The entire cast is expected to return for season 2 of Yellowjackets. The adult cast includes Melanie Lynskey as Shauna, Tawny Cypress as Taissa, Juliette Lewis as Natalie, Christina Ricci as Misty, and Warren Kole as Jeff.

The teenage cast features Sophie Nélisse as Shauna, Jasmin Savoy Brown as Taissa, Sophie Thatcher as Natalie, Samantha Hanratty as Samantha, Liv Hewson as Van, Courtney Eaton as Lottie, Steven Krueger as Ben, Kevin Alves as Travis, Keeya King as Akilah, and Alexa Barajas as Mari.

Since Jackie dies in the finale, Ella Purnell is not expected to return as a series regular. Nélisse told HollywoodLife EXCLUSIVELY that Jackie was “only supposed to be in the first season.” However, Nickerson revealed to TVLine that Jackie will likely be seen again in the future.

“We definitely have an idea for a way to continue to use her, and she’ll certainly be a presence, probably throughout the run of the show at least,” he said. “The gravity of her character will be felt throughout the constellation, no matter what. And we would love to specifically use her for a few things that we have cooking.”

‘Yellowjackets’ Season 2 Plot

The first season ended with winter arriving, so the stakes will only get higher. Nickerson revealed to THR that the show was pitched as a “five-season idea.”

Kevin Alves Sophie Thatcher
Kevin Alves and Sophie Thatcher as Travis and Natalie. (Showtime)

Lyle also noted in an interview with ELLE that the showrunners have an “endpoint” for the series. “We know what we want to be building toward. As writers, we have to be flexible, especially now that we have this incredible writing staff and you have all these beautiful brains coming together to think about the paces that we can put these characters through. But we do have an endpoint, and we have tent poles along the way of things we know we want to happen. To some extent, the question is just, if we have an idea of how we get there, can we find a better idea?” Following the finale, the showrunners teased to Variety that “we haven’t met all the survivors yet in 2021.”

Nélisse revealed that she thinks Shauna will be wrecked over Jackie’s death moving forward. “I think she’s going to have a really hard time afterward because even though things were going sour with Jackie, I don’t think they’ve even ever really had such a big fight before,” she told HollywoodLife. “So for it leading to her death, I think she’s just going to put all of the pressure on her shoulders. She’s going to be even slightly traumatized probably afterward. We’ll see in season 2 what they write, but I feel like she might even go numb and just go into full-on survival mode and just be emotionless for a while.”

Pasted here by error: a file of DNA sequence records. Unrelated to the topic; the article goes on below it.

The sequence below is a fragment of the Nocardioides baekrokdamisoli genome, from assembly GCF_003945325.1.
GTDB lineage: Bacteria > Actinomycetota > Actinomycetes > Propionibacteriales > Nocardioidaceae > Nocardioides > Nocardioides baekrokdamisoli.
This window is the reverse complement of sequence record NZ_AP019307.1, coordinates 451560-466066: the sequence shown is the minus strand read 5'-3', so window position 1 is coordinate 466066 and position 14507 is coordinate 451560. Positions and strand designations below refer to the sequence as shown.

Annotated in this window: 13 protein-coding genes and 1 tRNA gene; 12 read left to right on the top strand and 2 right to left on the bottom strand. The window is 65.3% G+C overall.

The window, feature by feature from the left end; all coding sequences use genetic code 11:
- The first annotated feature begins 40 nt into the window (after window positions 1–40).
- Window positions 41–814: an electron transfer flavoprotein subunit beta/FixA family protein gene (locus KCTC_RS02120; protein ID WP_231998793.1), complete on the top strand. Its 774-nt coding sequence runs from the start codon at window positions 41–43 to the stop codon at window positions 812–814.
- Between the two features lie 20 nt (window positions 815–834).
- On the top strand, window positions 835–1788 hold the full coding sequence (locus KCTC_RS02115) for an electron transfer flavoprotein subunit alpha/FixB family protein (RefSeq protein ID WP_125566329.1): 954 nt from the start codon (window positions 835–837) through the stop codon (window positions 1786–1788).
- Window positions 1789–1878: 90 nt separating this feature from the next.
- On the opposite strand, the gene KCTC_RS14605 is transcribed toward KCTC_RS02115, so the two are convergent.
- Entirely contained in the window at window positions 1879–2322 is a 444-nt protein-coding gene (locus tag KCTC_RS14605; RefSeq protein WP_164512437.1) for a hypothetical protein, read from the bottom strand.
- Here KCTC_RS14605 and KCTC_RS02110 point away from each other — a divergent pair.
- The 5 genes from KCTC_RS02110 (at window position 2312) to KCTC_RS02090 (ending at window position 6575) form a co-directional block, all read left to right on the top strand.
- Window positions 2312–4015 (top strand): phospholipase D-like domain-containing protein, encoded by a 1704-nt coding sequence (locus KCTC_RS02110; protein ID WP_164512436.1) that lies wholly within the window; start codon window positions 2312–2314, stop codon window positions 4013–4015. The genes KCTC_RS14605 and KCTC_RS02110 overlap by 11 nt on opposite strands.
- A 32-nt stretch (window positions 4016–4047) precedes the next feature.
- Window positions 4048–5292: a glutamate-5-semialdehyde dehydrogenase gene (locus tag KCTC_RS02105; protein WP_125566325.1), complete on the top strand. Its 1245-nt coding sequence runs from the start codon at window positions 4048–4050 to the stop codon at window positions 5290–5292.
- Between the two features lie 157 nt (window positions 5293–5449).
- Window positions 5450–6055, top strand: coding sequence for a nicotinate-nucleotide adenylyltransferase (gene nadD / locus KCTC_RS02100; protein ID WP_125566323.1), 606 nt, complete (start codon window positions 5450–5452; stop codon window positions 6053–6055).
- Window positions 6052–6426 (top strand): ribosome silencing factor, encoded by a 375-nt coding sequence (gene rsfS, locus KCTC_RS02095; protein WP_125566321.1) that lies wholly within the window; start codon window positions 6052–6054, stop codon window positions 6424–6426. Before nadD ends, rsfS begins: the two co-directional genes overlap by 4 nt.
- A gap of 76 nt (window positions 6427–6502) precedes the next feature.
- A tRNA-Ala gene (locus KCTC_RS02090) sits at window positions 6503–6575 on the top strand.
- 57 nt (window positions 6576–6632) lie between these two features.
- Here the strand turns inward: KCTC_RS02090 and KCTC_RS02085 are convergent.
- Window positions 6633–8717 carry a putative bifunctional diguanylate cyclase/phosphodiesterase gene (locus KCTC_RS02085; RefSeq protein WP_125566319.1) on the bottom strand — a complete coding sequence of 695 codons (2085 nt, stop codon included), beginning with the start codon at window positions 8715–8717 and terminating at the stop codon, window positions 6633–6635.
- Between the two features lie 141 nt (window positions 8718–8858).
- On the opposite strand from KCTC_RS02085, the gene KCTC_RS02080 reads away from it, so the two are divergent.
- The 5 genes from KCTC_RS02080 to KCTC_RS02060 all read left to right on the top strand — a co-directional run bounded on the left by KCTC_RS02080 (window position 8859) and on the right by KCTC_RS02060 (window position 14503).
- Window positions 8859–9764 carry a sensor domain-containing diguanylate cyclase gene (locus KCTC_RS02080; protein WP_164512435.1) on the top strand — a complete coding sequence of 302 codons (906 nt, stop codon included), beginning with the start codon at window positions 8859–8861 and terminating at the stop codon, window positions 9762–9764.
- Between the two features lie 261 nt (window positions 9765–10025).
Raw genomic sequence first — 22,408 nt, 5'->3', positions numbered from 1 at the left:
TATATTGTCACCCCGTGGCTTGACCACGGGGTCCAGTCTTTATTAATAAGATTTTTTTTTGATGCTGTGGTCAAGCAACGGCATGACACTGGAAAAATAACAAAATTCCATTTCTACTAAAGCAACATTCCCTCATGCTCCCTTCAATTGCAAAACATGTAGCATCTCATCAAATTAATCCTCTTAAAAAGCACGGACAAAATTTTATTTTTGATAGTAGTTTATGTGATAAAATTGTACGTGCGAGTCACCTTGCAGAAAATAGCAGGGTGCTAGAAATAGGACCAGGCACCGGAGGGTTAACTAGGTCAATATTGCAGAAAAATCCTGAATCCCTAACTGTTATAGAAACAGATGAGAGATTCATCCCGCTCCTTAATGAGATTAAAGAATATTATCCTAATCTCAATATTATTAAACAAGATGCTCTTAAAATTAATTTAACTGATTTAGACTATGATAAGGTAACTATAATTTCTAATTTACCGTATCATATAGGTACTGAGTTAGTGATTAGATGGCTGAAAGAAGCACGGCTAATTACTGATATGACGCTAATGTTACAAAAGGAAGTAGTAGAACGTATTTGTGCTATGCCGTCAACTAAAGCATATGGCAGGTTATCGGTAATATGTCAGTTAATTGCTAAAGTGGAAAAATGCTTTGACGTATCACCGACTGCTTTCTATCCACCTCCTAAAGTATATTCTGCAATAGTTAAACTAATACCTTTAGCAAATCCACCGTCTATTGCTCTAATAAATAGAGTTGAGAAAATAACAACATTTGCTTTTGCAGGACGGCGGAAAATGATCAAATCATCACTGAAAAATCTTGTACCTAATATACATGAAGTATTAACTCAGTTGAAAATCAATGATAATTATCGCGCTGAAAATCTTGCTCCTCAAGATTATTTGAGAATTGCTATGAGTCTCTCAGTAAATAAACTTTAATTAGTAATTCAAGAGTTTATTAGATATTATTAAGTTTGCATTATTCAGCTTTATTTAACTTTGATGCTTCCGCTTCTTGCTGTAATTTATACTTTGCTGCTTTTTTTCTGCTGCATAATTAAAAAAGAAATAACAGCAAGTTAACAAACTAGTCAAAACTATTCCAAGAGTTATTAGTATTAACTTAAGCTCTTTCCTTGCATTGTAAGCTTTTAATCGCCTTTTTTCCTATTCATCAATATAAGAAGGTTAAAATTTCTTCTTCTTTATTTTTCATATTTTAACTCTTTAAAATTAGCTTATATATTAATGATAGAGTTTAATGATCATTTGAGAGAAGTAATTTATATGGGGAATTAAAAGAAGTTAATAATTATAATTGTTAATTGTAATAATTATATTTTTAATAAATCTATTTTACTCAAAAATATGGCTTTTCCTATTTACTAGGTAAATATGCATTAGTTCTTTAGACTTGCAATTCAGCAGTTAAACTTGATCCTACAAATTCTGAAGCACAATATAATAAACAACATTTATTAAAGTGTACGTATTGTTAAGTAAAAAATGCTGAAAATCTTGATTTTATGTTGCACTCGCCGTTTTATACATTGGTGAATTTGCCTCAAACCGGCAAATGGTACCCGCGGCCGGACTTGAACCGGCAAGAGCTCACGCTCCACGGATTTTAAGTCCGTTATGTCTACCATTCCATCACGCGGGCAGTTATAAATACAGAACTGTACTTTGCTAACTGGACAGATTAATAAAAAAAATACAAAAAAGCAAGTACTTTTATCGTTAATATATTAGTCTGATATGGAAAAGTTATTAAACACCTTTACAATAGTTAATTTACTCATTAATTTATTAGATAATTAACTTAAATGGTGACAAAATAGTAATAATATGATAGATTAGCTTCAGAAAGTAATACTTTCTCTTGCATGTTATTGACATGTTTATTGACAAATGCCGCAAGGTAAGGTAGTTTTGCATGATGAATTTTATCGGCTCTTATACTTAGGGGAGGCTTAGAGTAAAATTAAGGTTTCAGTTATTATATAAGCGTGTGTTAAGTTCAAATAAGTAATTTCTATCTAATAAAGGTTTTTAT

Who Will Play Adult Lottie?

Adult Lottie will be seen in season 2, that is for certain. Fans have tossed out names like Maggie Q, Sandrine Holt, Morena Baccarin, and Olivia Munn as possible candidates. The showrunners confirmed that they already have ideas about who could play the older version of Lottie.

Courtney Eaton
Courtney Eaton as teen Lottie. (Showtime)

“I can’t really reveal who they are, but yes, we’ve had some really fun, vivid discussions about who could play adult Lottie. I can’t really tell you much more about Lottie in 2021, because I feel like that might kind of spoil the story that we’re marinating on,” they told Variety.

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Kindness Counts: Kevin Gates Reveals He Was Ready To Take His Own Life Before A Fan Stopped Him ‘You All We Got’

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Kindness Counts: Kevin Gates Reveals He Was Ready To Take His Own Life Before A Fan Stopped Him ‘You All We Got’

Kevin Gates reveals he was suicidal during the pandemic and actually made the decision to take his own life but on the way to end it all, a chance encounter changed his mind.

Source: Johnny Nunez / Getty

The Big Facts Podcast with DJ Scream, Big Bank, and Baby Jade has crept up to become one of the premiere podcasts out right now. Every interview is raw and uncut and sometimes, it’s “too real” for the popular public.

The guests that go on their show always feel comfortable as they are having a conversation with hosts that understand them in a way no other media platform or personalities will, especially their Southern guests.

In their latest episode, Kevin Gates opened up about mental health in a way that was so real and so raw it will help more people than he will ever know. Kevin revealed on the podcast he made the decision to end his life, but before doing so, he went to the gym where a chance encounter with a fan changed his mind.